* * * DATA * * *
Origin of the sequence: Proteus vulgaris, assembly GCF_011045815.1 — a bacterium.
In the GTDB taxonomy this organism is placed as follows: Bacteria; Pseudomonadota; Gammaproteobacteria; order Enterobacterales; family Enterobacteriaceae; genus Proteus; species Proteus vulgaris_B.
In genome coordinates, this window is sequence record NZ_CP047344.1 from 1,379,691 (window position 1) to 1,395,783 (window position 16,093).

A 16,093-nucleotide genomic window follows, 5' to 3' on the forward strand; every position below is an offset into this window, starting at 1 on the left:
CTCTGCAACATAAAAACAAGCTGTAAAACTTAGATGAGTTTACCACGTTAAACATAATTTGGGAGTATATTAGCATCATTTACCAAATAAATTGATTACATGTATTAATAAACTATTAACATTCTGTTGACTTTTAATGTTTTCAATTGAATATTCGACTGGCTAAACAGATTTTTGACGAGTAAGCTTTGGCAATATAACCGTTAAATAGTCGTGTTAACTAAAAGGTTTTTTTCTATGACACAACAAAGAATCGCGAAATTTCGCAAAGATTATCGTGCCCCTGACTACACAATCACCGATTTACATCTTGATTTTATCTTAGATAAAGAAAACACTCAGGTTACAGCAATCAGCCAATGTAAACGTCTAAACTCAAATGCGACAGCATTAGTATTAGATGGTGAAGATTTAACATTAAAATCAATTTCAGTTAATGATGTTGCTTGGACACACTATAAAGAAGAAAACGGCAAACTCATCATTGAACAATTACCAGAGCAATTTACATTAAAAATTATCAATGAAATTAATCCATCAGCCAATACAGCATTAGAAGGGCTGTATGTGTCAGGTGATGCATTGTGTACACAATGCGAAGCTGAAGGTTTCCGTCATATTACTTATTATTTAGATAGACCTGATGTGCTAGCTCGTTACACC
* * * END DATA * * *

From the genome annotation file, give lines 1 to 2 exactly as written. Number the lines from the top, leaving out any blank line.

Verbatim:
Origin of the sequence: Proteus vulgaris, assembly GCF_011045815.1 — a bacterium.
In the GTDB taxonomy this organism is placed as follows: Bacteria; Pseudomonadota; Gammaproteobacteria; order Enterobacterales; family Enterobacteriaceae; genus Proteus; species Proteus vulgaris_B.